Behind closed doors, however, IMF had fought hard against aspects of the deal, arguing that a tax on insured depositors could damage the credibility of banks far beyond Cyprus. After a chaotic week in which that original deal unraveled and a new one was negotiated, some analysts say the events of the past two weeks could damage the IMF’s credibility and that of European policymakers, as well.
“That they get locked in an agreement they are fundamentally unhappy with is almost worse than walking out,” said
Howard Archer, chief European economist for the IHS Global Insight consulting firm. “They have got to be seen as doing something they believe in.”
Though Cyprus is a small economy, the recent events are significant for what they show about the euro zone’s crisis and the management of it by the IMF, the European Commission and the European Central Bank — the “troika” responsible for negotiating euro-zone bailouts.
Nearly a third of the 17-nation currency union now has a rescue in place, with Greece, Ireland and Portugal receiving bailout loans and Spain overhauling its banking system. That alone speaks to the severity of a crisis that IMF and European leaders played down in the early months of 2010, when they hoped Greece would handle a developing government debt problem on its own.
In reality, the seeds of Cyprus’s collapse were planted by those very problems in Greece. The nation’s oversize banking industry invested heavily in Greek government bonds, and when those were slashed in value as part of Greece’s IMF-engineered rescue, Cyprus’s largest two banks were left essentially broke.
The heavy exposure to Greek debt developed under the watch of European bank regulators looking actively for stress in the financial system and of an IMF charged with hunting for and addressing potential instabilities.
The rescue program developed for Cyprus is modest in absolute terms, at about $13 billion. But it is the largest yet in the euro zone relative to the size of the nation involved, equal to about 60 percent of Cyprus’s annual economic output.
Within the top echelons of Europe and the IMF, the debate over Cyprus also exposed basic disagreements about the nature of risk in the currency union. That lack of consensus, three years into a crisis that has consumed top economic minds at the fund and elsewhere, is significant, and in this case led the needs of Cypriot and European politics to trump the IMF’s professional judgement.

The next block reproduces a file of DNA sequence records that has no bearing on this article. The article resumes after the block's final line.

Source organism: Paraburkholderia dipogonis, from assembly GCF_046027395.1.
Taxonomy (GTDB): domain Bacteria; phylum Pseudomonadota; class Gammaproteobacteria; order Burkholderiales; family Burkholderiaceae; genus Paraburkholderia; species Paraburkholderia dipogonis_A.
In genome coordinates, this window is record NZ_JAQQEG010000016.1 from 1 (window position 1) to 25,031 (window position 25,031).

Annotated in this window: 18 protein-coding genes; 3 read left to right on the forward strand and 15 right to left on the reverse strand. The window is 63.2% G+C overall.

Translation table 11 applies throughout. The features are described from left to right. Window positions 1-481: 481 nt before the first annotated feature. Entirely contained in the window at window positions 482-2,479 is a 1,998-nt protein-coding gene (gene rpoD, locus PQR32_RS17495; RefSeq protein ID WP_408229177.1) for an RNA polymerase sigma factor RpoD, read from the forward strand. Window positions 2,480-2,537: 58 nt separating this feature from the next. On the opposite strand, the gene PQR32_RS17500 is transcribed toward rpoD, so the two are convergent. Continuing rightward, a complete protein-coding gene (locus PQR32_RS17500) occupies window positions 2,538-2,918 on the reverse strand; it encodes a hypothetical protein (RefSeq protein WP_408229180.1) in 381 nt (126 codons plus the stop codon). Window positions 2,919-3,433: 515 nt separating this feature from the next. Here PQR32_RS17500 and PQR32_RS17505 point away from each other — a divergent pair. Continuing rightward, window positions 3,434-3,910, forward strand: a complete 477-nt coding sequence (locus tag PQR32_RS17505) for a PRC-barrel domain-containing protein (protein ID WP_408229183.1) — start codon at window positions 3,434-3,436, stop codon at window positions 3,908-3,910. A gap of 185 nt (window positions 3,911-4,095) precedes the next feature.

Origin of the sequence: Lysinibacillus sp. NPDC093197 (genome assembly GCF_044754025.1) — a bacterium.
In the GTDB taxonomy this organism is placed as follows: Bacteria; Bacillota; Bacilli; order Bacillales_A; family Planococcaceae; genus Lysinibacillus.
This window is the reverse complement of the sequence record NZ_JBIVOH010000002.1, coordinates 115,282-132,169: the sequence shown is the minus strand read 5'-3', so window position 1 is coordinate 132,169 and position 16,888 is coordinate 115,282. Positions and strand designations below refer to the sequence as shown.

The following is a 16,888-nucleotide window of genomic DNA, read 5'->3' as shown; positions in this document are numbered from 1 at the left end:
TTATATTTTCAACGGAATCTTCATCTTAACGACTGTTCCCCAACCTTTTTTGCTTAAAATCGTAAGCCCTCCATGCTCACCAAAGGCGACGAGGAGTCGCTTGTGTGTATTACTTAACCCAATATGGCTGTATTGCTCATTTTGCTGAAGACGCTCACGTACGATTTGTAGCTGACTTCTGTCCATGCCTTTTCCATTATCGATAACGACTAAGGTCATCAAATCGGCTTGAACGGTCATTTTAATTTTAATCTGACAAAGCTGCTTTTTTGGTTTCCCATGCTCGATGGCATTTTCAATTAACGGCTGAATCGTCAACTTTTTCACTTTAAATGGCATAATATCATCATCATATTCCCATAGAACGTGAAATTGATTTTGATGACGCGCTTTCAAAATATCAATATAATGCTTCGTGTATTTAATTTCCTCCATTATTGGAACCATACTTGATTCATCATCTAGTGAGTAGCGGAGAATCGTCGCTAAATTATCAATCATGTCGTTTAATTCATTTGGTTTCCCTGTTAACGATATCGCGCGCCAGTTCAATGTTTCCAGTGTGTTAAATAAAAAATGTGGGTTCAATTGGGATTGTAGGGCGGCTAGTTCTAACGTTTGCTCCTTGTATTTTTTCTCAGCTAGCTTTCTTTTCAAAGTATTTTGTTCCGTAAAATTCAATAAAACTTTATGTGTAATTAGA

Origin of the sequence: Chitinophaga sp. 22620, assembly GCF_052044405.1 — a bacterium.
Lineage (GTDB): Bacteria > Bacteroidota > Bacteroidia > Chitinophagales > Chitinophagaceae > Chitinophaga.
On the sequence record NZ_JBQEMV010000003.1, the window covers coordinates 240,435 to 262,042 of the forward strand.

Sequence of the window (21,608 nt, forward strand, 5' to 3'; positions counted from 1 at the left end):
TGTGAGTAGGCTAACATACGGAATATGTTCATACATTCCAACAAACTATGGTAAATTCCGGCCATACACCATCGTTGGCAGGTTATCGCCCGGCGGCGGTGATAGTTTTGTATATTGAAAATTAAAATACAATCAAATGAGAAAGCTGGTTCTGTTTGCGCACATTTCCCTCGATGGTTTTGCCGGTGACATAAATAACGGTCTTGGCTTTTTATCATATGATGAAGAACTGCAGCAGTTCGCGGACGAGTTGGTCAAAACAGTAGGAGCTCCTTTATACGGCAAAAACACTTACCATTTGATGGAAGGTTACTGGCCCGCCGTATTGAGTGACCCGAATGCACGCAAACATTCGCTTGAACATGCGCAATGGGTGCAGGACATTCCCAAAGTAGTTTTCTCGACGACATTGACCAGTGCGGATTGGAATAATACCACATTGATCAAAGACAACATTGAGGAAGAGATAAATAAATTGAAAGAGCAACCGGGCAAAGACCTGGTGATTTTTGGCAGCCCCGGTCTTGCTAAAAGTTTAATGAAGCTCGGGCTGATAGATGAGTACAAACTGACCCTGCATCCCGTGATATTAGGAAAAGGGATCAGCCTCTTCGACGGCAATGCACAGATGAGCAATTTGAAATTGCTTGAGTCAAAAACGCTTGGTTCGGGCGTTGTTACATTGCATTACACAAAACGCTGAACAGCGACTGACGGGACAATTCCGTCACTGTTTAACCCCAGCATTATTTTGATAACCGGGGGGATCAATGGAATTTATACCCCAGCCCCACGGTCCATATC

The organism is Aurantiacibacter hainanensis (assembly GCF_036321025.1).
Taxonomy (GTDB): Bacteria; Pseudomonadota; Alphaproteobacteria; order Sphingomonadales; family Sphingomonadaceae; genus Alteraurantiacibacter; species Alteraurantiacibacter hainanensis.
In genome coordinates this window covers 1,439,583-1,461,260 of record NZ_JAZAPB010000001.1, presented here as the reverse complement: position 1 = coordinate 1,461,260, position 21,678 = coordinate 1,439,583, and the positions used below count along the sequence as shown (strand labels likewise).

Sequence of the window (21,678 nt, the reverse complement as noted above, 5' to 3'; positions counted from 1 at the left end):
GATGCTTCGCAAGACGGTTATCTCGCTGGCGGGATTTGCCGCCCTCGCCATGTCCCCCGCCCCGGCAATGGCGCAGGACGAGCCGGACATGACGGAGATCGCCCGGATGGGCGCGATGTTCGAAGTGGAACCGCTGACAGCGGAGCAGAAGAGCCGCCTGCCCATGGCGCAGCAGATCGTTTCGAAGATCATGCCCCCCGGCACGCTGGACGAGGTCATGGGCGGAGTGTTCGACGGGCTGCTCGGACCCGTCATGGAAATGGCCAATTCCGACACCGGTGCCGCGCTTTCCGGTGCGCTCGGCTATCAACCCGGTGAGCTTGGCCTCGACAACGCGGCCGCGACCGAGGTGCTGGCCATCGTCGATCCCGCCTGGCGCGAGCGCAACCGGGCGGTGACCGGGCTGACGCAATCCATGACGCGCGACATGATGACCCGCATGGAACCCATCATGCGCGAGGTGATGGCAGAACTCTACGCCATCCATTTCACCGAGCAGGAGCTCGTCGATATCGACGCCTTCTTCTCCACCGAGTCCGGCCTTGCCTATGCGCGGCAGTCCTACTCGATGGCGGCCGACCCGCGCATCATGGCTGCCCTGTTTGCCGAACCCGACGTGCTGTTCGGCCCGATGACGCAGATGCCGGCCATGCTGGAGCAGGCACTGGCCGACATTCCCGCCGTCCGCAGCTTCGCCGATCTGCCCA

The IMF viewed deposit insurance as an inviolable promise and has pushedin general for insolvent banks to be put out of business rather than bailed out by taxpayers. European officials, and particularly the leaders of Cyprus, were worried that closing a major Cypriot bank would lead to doubts about other weak European financial institutions and argued that a broadly applied deposit tax would pose less risk.
The original deal eventually unraveled through a combination of democracy and bureaucratic dictate. The Cyprus parliament rejected the deposit tax; the ECB then said it would cut off central bank funding for Cyprus unless it developed a new plan quickly.
For the IMF, it was a lucky set of circumstances. The final deal was more in line with its thinking — honoring the standard 100,000-euro government deposit guarantee and closing Laiki Bank.
The fund has been down a similar road before, enthusiastically backing a debt write-down for Greece in the summer of 2011 that its staff knew was inadequate. As with the original Cyprus plan, fund officials justified that stance as the best — or “least bad” — available choice.
Questioned about the gap between the fund’s public statements and private beliefs in Cyprus, agency officials focused on the future.
“What matters is the agreement that now has been reached,” said IMF spokesman Gerry Rice. “That’s where the focus should be.”